In the 1850 Litchfield census there are records for the entire surviving family of Daniel and Alice Murdock.

Savage, William       56  b. NY   Farmer net worth $4,000
              Secreta         46   “     
              Mary              24   “
             Sally                17   “
             Ambia H.        15   “
            William A.        13   “
            Sidney R.         11   “
            Julia                    6    “
            Ella                     4   “
 Murdock, Alice        65     b. CT
Savage, Joseph D.  53     b. NY

Murdock, Dan           43   b. NY Farmer net worth $2,000
            Lucetta            42   “
               Mary             18   “
             Edwin              16   “     ; Farmer
              *Ira                 14    b. MI   
             Henry              12   “
             Lovina               9   “

Murdock, Uri      37   b. NY Farmer net worth $6,000
       Elizabeth       44   “
            Luther       17   “
        **John G.     17   b. MI
              Lisa L.      7   “
        ***Mary E.      2   “
       ****Esther     15   “

Murdock, Josiah   30   b. NY Farmer net worth $600
                 Calista     27   “
                  Sarah       6    b. MI
                     Emily     4    “
      *****Willard H.     2    “

Murdock, Egbert  20  b. NY ; Hotel Keeper  net worth $1,000
        *****  Harriet  14   “
Other hotel guests? listed.

 Notes on the census listings.  

* Ira joined the 4th Michigan Infantry in the Civil War, but due to a disability, he was discharged at age 24, on 29 July 1861.
 **John G. was the adopted son.  His parents were Rascius H. and Lucinda (Murdock) Southworth.

  ***   Mary Elizabeth Murdock married 2 December 1868 to  Peter Pangborn Bell.
 ****   Esther Murdock, age 15, was not listed with the rest of the family.  Instead, she lived next door working as a domestic servant, for the Sylvester family.
 *****  Willard H. was given as William H. in 1880 Ovid, MI census where he was married to Huldah.
 ****** Harriet Eggleston married ca. 1845 Egbert Murdoch.  She died before 1880.  Egbert’s second wife was, Sarah.  The 1880 Litchfield census showed Egbert with three children: George B., age 27; Ida, age 23; and Alice, age 17, all born in Michigan.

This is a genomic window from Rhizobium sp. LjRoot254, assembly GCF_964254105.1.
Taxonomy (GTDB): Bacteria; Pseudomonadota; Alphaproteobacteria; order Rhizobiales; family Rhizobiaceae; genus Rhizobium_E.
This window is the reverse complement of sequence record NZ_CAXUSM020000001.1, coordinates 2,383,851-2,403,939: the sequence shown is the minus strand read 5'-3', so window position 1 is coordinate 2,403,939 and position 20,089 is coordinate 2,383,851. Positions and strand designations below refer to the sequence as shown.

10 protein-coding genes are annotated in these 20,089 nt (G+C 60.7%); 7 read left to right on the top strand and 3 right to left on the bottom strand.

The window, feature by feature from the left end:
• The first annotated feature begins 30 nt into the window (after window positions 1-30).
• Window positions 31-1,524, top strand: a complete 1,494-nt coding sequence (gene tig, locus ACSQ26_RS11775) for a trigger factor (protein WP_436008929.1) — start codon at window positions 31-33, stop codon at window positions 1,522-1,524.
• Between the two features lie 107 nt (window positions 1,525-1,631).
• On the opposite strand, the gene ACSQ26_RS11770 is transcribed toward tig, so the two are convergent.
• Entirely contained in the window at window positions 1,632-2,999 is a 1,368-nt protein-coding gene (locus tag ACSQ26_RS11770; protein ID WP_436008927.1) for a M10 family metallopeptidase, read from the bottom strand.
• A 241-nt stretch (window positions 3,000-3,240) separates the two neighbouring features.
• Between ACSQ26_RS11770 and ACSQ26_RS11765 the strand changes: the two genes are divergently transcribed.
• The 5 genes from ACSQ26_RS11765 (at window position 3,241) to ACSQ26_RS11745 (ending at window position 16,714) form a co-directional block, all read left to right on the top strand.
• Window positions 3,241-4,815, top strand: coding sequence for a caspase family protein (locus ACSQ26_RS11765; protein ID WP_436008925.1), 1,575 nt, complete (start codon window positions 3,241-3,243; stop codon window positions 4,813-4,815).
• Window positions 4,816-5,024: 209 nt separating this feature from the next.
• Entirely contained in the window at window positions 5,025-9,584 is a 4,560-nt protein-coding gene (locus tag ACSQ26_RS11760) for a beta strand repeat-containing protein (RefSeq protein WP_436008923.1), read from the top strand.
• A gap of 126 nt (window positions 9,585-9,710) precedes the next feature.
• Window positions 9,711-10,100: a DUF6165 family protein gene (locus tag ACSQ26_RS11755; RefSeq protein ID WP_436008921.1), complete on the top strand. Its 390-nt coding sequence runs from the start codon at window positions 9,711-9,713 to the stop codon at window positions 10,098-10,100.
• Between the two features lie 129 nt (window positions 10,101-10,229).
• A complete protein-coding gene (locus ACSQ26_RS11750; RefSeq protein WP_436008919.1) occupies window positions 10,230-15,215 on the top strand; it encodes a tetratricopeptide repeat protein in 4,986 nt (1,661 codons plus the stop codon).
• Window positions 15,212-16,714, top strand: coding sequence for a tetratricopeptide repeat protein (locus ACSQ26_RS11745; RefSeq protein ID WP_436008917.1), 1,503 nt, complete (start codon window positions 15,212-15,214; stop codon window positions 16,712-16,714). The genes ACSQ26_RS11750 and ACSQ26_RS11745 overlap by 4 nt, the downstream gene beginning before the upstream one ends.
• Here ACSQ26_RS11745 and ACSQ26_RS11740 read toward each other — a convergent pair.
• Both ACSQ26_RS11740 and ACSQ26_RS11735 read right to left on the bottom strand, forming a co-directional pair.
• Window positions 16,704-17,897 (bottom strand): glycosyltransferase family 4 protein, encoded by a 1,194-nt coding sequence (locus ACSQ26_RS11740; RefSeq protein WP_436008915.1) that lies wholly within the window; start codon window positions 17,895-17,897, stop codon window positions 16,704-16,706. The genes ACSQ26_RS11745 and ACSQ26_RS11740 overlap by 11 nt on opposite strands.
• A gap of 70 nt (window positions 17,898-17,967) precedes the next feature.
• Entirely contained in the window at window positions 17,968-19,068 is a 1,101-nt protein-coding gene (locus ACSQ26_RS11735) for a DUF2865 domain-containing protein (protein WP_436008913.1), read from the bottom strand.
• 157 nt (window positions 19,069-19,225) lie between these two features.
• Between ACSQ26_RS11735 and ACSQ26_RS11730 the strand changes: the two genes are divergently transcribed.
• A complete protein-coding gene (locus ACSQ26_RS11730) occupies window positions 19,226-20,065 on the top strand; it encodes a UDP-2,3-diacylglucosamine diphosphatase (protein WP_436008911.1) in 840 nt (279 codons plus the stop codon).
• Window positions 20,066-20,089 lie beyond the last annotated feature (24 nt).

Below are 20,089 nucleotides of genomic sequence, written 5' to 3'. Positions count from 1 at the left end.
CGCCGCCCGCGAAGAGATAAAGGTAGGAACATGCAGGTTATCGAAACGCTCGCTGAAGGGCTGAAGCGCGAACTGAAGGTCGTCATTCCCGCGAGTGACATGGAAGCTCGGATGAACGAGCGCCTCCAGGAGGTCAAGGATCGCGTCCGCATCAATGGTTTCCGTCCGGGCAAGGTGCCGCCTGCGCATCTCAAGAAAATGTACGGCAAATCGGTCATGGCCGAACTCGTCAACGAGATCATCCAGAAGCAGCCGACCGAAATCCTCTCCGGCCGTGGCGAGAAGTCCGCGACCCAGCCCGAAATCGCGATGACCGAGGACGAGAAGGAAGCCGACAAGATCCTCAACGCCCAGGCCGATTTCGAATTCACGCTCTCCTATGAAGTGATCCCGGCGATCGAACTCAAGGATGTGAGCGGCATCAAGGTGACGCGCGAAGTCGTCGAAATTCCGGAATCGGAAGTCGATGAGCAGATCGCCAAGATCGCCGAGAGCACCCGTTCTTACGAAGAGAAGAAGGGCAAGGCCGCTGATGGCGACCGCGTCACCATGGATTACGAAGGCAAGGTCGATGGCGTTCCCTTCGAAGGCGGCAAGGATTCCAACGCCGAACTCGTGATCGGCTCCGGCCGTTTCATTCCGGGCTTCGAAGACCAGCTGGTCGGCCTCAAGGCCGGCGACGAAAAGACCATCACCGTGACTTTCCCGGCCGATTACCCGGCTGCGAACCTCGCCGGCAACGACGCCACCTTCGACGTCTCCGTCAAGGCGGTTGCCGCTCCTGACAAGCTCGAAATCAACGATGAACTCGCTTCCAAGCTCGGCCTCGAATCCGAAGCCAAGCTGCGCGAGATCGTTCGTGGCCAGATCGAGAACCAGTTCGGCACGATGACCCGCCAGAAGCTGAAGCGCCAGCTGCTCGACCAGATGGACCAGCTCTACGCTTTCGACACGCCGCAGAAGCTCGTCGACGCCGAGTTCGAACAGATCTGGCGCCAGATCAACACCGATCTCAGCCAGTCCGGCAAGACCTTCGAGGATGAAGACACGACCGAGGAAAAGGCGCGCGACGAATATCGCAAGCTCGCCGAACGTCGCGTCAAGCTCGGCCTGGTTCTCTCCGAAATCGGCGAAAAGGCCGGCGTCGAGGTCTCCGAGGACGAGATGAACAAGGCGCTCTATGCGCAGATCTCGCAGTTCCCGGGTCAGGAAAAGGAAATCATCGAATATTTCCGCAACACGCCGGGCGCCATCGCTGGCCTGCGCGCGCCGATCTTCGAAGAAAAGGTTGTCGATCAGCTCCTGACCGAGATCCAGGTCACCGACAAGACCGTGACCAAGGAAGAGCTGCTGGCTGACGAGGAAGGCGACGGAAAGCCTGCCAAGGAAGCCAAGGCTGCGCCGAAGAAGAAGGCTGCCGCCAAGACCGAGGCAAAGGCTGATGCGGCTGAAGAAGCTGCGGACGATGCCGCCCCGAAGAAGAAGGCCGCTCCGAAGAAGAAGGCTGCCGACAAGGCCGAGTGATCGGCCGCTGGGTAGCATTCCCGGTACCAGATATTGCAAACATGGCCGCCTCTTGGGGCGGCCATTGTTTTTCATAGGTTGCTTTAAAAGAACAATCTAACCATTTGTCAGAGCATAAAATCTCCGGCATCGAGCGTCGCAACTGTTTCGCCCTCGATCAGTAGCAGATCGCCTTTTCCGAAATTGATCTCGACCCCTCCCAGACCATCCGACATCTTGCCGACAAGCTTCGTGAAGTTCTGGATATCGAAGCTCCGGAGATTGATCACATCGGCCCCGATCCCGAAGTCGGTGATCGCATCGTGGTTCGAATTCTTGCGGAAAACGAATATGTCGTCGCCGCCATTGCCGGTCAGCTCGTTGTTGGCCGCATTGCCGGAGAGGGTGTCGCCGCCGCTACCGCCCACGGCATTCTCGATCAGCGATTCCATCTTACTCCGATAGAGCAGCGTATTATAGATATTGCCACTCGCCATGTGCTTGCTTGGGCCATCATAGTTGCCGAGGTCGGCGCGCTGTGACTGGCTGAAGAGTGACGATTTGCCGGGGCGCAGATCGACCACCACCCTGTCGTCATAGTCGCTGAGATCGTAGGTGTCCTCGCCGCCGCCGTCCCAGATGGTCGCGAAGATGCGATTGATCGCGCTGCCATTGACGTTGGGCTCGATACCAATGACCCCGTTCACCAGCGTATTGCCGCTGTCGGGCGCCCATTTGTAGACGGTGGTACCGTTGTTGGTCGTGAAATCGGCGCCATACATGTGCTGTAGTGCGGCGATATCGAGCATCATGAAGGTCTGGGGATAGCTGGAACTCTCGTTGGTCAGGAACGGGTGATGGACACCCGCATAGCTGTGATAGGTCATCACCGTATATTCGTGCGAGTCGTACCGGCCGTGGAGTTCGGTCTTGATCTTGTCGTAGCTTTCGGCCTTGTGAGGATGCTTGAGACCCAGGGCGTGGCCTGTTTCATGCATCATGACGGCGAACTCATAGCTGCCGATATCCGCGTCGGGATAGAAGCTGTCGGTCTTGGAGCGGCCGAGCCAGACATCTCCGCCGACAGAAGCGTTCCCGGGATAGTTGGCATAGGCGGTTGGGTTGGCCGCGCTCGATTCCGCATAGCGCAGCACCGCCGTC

At Litchfield in 1847 Alice’s first granddaughter, Miriam L. Savage, born in Mexico, NY, had married George Thompson Robards.  They too were included in the 1850 census.

Robards, George T.      33         b. NY Farmer  net worth $1,000
                  Miriam             24           “
                 George W.        2         b. MI
                 Scar J.               4 m        “
  Added in 1880 census:
                 Edward J.         21 

 Also in the 1880 census at Litchfield, Miriam’s brother, William A. was enumerated:

 Savage, William A.    44   b. NY    Farmer
 Hattie A.                     38      “
 Carrie B.                    12    b. MI
 Mabel                           4      “

 Miriam and William A. ’s father, had died before 1880.  Their mother, Secreta, lived with her two unmarried children, Sidney and Ellen.  On 25 April 1882, Secetra died in Litchfield.

 Josiah and Calista Murdock had removed to Ovid, MI.  Uri and Elizabeth Murdock resided at Odessa, MI in 1880.  Elizabeth died there in 1884.

 Still in residence in Litchfield in 1880 were Dan’s sons Edwin married to Eliza Warner and Ira married to Josephine D.  These names are in addition to Egbert’s children mentioned above.

 By the1920 census only one Murdock was enumerated at Litchfield.  She was apparently Egbert’s daughter, Ida Murdock, age 62.  She lived alone on East St. Joe Street.


 Burgess, A. Parke.  The Old Pratham Church.  Syracuse: 1877.  
Churchill, John C. Landmarks of Oswego County, New York.  Syracuse: Mason, 1895.
 Family Group Record.  Available [online] http://familysearch.org [13 May 2003]
 Hillsdale County, Michigan.  Available [online] [12 May 2003]
 Hillsdale County Michigan Marriage Listing.  Available [online] http://www.mifamilyhistory.org/dibeanindex/dibean_county.html [14 May 2003]
 Johnson, Crisfield.  The History of Oswego County, New York.  Philadelphia: Everts, 1877.
Murdock Family Genealogy Forum.  Available [online] http://genforum.genealogy.com/murdock/ [12 May 2003]
 N.Y. Oswego Co.  Surrogate’s Office.  Letters of Administration, book A, p. 31 (LDS microfilm #0872730).
 Portrait & Biographical Album of Hillsdale County, Michigan.  Chapman, 1888.
 Simpson, Elizabeth M.  Mexico; Mother of Towns.  Buffalo: Clement, 1949.
 U.S. Census Litchfield, Hillsdale Co., MI 1840, 1850, 1880 & 1920.
 U.S.  Census Ovid, Clinton Co., MI 1880.
 U.S.  Census Mexico, Oswego Co., NY 1830.
 World Connect Project.  Available [online] http://worldconnect.genealogy.rootsweb.com [12 May 2003]